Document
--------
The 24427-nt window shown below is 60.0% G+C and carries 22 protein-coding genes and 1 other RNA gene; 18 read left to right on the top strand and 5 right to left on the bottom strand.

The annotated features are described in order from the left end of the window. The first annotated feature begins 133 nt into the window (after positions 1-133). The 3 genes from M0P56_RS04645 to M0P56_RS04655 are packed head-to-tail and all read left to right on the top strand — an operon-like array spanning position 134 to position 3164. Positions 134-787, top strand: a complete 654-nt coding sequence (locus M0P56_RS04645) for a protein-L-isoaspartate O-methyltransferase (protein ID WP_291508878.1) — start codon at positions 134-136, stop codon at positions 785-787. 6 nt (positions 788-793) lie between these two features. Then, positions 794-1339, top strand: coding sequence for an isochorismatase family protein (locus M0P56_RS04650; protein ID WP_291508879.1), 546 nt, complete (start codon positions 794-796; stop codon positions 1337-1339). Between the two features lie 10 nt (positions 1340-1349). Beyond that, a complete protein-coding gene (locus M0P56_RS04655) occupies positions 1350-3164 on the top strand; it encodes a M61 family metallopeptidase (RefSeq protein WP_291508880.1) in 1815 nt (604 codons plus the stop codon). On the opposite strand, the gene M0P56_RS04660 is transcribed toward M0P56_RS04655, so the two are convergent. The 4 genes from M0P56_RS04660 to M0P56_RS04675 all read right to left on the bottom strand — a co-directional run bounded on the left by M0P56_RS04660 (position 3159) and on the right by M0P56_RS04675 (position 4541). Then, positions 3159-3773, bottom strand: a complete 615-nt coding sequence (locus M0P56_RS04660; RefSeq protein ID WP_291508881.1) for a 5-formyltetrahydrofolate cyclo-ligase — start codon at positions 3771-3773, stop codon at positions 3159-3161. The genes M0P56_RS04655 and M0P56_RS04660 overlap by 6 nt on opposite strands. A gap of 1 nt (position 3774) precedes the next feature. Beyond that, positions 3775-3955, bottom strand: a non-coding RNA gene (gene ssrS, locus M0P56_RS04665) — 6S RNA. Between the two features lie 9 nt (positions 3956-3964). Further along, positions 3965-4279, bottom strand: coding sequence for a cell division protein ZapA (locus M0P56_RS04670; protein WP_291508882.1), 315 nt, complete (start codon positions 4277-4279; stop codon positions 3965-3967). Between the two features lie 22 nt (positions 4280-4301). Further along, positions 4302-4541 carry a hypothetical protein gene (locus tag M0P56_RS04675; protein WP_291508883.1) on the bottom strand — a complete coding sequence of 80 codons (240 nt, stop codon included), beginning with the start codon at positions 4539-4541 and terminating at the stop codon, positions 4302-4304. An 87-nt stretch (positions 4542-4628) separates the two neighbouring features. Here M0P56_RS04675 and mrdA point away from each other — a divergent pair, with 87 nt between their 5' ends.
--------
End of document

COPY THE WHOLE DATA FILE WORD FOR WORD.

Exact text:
The 24427-nt window shown below is 60.0% G+C and carries 22 protein-coding genes and 1 other RNA gene; 18 read left to right on the top strand and 5 right to left on the bottom strand.

The annotated features are described in order from the left end of the window. The first annotated feature begins 133 nt into the window (after positions 1-133). The 3 genes from M0P56_RS04645 to M0P56_RS04655 are packed head-to-tail and all read left to right on the top strand — an operon-like array spanning position 134 to position 3164. Positions 134-787, top strand: a complete 654-nt coding sequence (locus M0P56_RS04645) for a protein-L-isoaspartate O-methyltransferase (protein ID WP_291508878.1) — start codon at positions 134-136, stop codon at positions 785-787. 6 nt (positions 788-793) lie between these two features. Then, positions 794-1339, top strand: coding sequence for an isochorismatase family protein (locus M0P56_RS04650; protein ID WP_291508879.1), 546 nt, complete (start codon positions 794-796; stop codon positions 1337-1339). Between the two features lie 10 nt (positions 1340-1349). Beyond that, a complete protein-coding gene (locus M0P56_RS04655) occupies positions 1350-3164 on the top strand; it encodes a M61 family metallopeptidase (RefSeq protein WP_291508880.1) in 1815 nt (604 codons plus the stop codon). On the opposite strand, the gene M0P56_RS04660 is transcribed toward M0P56_RS04655, so the two are convergent. The 4 genes from M0P56_RS04660 to M0P56_RS04675 all read right to left on the bottom strand — a co-directional run bounded on the left by M0P56_RS04660 (position 3159) and on the right by M0P56_RS04675 (position 4541). Then, positions 3159-3773, bottom strand: a complete 615-nt coding sequence (locus M0P56_RS04660; RefSeq protein ID WP_291508881.1) for a 5-formyltetrahydrofolate cyclo-ligase — start codon at positions 3771-3773, stop codon at positions 3159-3161. The genes M0P56_RS04655 and M0P56_RS04660 overlap by 6 nt on opposite strands. A gap of 1 nt (position 3774) precedes the next feature. Beyond that, positions 3775-3955, bottom strand: a non-coding RNA gene (gene ssrS, locus M0P56_RS04665) — 6S RNA. Between the two features lie 9 nt (positions 3956-3964). Further along, positions 3965-4279, bottom strand: coding sequence for a cell division protein ZapA (locus M0P56_RS04670; protein WP_291508882.1), 315 nt, complete (start codon positions 4277-4279; stop codon positions 3965-3967). Between the two features lie 22 nt (positions 4280-4301). Further along, positions 4302-4541 carry a hypothetical protein gene (locus tag M0P56_RS04675; protein WP_291508883.1) on the bottom strand — a complete coding sequence of 80 codons (240 nt, stop codon included), beginning with the start codon at positions 4539-4541 and terminating at the stop codon, positions 4302-4304. An 87-nt stretch (positions 4542-4628) separates the two neighbouring features. Here M0P56_RS04675 and mrdA point away from each other — a divergent pair, with 87 nt between their 5' ends.